Nephew built frames using 1/2 inch plywood as a base and some sort of coated wood. It's not melamine, which every tutorial I saw suggested, but it has a very smooth surface and will hopefully release without sticking to the concrete.
He also welded rebar to strengthen the countertop. I've watched and read several tutorials and, although there needs to be some reinforcement, rebar is not necessary for countertops. Most of the tutorials used a mesh like chicken wire. But, since we are having a twelve inch overhang with nothing to support it from underneath, we needed some extra strength on that side. This is a bit of an overkill, but if the homeowners don't like the countertop, they can always take it off and park the tractor on it.
We put a frame up under the overhang to keep it level until the concrete hardens.
I totally forgot to take pictures from here until the end. I was going to strap my GoPro camera to my forehead and do a video tutorial, but the camera wouldn't work. NOTE: The GoPro is a nifty little gadget and I know there are lots and lots of GoPro videos out there, but I have found it to not be user friendly and I've been having a problem with mine not recognizing the SD card in it, so it won't work.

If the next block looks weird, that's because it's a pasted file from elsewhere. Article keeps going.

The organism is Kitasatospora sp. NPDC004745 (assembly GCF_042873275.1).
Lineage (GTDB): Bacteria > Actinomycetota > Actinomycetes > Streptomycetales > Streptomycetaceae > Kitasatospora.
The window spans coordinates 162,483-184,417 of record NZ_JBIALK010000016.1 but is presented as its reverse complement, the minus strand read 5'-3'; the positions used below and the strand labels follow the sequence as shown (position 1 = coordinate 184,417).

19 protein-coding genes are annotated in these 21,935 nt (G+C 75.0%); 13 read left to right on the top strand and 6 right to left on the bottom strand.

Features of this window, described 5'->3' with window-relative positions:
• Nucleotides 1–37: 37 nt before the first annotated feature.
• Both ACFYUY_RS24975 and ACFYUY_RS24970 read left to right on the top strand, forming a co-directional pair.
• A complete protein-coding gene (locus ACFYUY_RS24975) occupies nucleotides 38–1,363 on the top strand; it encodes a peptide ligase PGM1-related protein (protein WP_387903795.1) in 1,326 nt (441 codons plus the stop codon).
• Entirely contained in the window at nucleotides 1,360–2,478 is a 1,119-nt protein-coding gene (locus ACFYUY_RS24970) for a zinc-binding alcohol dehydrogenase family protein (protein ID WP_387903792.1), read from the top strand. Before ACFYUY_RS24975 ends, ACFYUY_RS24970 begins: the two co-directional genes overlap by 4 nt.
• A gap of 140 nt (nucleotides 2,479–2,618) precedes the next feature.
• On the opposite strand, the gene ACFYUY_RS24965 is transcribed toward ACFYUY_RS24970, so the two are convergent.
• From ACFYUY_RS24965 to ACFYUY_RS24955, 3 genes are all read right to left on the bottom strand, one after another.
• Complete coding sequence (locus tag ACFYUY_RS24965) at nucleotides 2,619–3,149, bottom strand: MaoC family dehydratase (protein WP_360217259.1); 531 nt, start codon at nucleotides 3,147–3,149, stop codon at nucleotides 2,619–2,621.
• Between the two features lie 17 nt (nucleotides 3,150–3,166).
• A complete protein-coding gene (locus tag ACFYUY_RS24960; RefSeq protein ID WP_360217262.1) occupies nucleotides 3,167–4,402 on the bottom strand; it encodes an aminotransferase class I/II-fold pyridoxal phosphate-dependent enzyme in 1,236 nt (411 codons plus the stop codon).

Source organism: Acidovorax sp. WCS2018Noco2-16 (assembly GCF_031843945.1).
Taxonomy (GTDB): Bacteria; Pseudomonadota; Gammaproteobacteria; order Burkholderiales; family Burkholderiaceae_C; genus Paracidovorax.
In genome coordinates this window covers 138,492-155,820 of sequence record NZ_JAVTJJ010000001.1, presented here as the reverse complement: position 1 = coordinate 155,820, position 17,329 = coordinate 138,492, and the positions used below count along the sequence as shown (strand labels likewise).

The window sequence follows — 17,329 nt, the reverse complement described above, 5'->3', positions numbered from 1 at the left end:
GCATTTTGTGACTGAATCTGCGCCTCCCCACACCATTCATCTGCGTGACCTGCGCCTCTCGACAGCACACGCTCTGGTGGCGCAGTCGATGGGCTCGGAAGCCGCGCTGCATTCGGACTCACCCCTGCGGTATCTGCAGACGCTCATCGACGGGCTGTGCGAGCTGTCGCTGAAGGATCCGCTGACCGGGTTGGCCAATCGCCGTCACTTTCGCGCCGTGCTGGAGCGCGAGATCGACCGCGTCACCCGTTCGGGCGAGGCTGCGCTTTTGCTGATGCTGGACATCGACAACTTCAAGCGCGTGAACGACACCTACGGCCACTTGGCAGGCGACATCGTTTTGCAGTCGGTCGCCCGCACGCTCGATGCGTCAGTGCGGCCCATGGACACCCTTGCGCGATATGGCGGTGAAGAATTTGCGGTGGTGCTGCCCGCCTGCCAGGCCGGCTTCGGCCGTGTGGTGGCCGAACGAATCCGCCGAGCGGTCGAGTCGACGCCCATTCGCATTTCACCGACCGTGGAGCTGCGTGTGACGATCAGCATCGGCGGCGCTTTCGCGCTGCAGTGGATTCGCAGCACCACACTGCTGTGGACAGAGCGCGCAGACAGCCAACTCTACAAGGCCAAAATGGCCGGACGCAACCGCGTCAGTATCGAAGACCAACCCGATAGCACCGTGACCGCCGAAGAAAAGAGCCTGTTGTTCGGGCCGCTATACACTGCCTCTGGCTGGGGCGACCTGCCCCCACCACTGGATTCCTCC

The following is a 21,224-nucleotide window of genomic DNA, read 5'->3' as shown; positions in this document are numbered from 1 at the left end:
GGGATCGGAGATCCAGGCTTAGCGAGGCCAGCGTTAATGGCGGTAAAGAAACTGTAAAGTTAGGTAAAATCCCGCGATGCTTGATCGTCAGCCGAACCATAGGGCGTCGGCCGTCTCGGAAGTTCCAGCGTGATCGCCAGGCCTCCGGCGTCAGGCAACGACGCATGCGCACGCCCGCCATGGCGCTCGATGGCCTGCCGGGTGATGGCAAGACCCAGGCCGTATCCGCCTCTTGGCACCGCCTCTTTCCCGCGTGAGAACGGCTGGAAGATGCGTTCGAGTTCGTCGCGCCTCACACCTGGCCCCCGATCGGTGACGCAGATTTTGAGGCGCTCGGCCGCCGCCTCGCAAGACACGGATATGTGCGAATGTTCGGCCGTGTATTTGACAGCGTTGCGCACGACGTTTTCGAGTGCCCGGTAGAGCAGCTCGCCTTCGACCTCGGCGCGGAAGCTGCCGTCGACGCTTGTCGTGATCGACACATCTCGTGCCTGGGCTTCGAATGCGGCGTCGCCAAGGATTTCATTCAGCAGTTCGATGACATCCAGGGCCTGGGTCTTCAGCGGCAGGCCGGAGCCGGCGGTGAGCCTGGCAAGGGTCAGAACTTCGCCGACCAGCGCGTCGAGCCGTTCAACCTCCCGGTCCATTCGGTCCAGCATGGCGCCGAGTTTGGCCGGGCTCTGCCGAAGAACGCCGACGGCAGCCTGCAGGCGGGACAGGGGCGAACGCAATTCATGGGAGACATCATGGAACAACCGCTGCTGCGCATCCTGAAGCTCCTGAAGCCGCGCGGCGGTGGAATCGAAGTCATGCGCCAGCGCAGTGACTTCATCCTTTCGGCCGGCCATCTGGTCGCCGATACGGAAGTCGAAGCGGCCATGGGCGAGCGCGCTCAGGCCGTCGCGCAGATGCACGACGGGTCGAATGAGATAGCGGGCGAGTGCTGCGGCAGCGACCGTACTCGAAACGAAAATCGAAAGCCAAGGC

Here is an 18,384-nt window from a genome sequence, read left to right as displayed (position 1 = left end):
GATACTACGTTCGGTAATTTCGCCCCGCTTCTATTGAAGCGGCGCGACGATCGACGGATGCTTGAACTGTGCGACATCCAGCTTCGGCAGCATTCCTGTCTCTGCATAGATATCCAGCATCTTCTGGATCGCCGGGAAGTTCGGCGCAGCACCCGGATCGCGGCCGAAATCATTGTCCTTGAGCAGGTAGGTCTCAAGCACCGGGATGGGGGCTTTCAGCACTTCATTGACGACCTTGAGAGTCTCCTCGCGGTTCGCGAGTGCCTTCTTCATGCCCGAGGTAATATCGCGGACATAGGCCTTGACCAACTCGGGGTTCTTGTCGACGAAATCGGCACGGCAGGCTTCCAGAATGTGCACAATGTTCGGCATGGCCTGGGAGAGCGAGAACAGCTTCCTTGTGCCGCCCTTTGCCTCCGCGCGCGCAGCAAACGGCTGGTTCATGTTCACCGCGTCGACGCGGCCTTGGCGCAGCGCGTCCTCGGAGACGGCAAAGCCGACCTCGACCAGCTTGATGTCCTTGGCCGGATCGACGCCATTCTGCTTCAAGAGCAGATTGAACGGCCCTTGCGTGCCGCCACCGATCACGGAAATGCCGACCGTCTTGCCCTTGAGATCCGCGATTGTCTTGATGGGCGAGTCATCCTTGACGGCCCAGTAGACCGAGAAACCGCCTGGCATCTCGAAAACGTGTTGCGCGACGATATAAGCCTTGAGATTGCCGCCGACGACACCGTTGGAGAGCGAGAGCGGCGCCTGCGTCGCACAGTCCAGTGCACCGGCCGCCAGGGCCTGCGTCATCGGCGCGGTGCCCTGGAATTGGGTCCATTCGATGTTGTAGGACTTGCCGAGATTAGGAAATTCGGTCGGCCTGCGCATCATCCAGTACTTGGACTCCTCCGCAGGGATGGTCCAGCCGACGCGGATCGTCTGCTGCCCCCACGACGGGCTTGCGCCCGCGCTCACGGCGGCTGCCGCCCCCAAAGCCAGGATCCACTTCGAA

Here it is after the pour and after we screed it twice. Screeding is taking a straight edged board, like a two by four and resting it on the forms, having it span the whole width. Move the board with a sawing motion all the way down the length. It pushes all the extra concrete off and levels and smoothes the surface. Our concrete was too wet, but I think it's going to be OK. We screed it two or three times, let it set for a couple of hours, then came back and screed it two or three more times until there was no more excess concrete coming off.
I vibrated the form by running the orbital sander around the edges of the forms and the places where I could reach up under the countertop. We had lots of bubbles.
After this, I went home and left Nephew to do the rest. After it set up so that it could be pressed without leaving much of a mark, he troweled it, then waited and troweled again. All told, I think he did it about six times and got a nice smooth surface. Troweling it like that pushes out the air bubbles and helps the concrete "cream" to rise to the top. At least, that's what the concrete guru, Buddy Rhodes, says.